In case you’re curious, the distance from Lew Wolff’s Coliseum North ballpark concept to the Coliseum BART station would’ve been around 2/3 mile. Fremont Pacific Commons would’ve been 1.5-2 miles from the Warm Springs BART station depending on infrastructure. A ballpark at Warm Springs is unknown because there was no specific location unveiled. The San Jose Diridon ballpark site sits 500 feet from the Diridon Caltrain station and 800 feet from the San Fernando light rail station. The under-construction Berryessa BART station is nearly 4 miles away from Diridon.

Getting there: Levi’s Stadium early thoughts

Let’s be clear about one thing can be agreed on when it comes to Levi’s Stadium: it will be much easier to get in and out of there than the painfully difficult Candlestick Park.

Beyond the obvious technological improvements and swankier facilities, Levi’s Stadium has much better built-in infrastructure than the ‘Stick. There is light rail service directly in front of the stadium, with links to Caltrain in Mountain View and San Jose. There’s also a Capitol Corridor and ACE stop even closer, which will bring in fans from the East Bay and Central Valley. Highways 237 and 101, which define the Golden Triangle region of Silicon Valley, feed the area surrounding the stadium, which is where the majority of the parking spaces will be found.

VTA, Santa Clara County’s transit authority, announced a plan to bring fans to Levi’s Stadium from various parts of the Bay Area. Existing partnerships with other transit agencies will have to be leveraged, whether it means transfers to light rail from Caltrain or to express buses from Fremont (by 2017, BART-to-light rail in Milpitas). Still more options will be available from some of those other agencies running their own buses straight to the stadium, along with private bus operators providing a more upscale trip from San Francisco and the North Bay.

The transit debacle at the Super Bowl highlighted the difficulty associated with trying to forecast transit ridership for special events. The New York/New Jersey and San Francisco/Santa Clara dynamics are similar. For the Super Bowl, most of the hotel rooms and peripheral events will be in San Francisco. That makes it doubly important that the link between SF and SC are solid. New Jersey transit severely underestimated the number of fans that would take the commuter train option from Penn Station to the Meadowlands through Secaucus, which led to hours-long delays for many frustrated fans. Since the NFL and local officials were encouraging transit use instead of driving or busing, designated public parking lots near MetLife Stadium were relatively empty, including certain bus lots. Meanwhile, buses that were scheduled to pick up fans from various hotels in Manhattan were underutilized.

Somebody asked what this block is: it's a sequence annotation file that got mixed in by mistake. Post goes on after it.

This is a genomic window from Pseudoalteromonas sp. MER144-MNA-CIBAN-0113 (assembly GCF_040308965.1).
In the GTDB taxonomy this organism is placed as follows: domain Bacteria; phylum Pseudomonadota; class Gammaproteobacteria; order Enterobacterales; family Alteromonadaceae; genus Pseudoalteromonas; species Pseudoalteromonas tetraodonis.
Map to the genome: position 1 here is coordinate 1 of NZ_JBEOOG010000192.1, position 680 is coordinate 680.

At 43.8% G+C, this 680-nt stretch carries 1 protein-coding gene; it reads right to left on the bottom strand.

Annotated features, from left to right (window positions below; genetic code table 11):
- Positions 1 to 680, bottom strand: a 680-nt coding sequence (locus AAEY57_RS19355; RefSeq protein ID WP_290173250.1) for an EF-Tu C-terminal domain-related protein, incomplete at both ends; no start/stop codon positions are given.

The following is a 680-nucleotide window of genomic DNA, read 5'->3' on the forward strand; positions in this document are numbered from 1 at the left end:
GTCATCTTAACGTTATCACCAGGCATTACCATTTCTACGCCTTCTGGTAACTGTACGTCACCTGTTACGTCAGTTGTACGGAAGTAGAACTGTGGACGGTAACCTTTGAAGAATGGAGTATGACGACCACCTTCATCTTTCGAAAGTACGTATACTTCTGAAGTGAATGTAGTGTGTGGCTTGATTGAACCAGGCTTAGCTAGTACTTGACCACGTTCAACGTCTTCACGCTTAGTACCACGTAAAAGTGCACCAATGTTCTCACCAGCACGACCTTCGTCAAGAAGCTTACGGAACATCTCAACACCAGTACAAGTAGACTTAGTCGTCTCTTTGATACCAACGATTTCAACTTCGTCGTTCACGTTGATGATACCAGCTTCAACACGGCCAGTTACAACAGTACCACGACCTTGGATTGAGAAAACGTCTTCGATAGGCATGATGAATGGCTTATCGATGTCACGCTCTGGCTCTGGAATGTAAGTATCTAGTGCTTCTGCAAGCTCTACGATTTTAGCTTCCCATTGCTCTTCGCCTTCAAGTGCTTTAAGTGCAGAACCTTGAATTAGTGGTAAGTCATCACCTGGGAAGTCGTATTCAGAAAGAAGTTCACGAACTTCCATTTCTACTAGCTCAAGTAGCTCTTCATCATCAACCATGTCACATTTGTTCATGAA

When I took NJ Transit to a mere Jets preseason game at MetLife Stadium in August, the trains were quite packed and total ride took 45 minutes despite going less than 9 miles, was an ordeal. The biggest problem was the required transfer at Secaucus Junction. Because the train to the Meadowlands complex is a separate rail spur, all NJ trains forced the Secaucus transfer. Then fans had to go inside the station, change levels, and move to different platform where the Meadowlands train could be boarded. Secaucus Junction works fine for daily commute levels of ridership, but it is terrible for a big event such as the Super Bowl. If there is a next time, NJ Transit has to figure out a way to allow trains to go directly from Manhattan to the Meadowlands. While Secaucus can’t handle the crush, Penn Station can (though not without discomfort).

Like the NY-NJ transfer issue at Secaucus, there is a huge potential bottleneck at the Mountain View Caltrain station, where most fans coming from SF and the Peninsula will transfer. Trains from the Peninsula will stop along the station’s southern platform, which will mean that fans will have to cross at least 3 sets of tracks (2 Caltrain, 1 VTA) in order to make the switch. While the southbound platform has a decent-sized queuing area, the northbound platform, where fans would wait for train going home, is notoriously small and narrow. Each Caltrain train set (5 cars + engine) is designed to hold up to 1,000 riders. Compare that to a 3-car light rail train, which holds about 500 riders including standees. That means that two light rail trains would have to pick up a single full Caltrain’s worth of riders.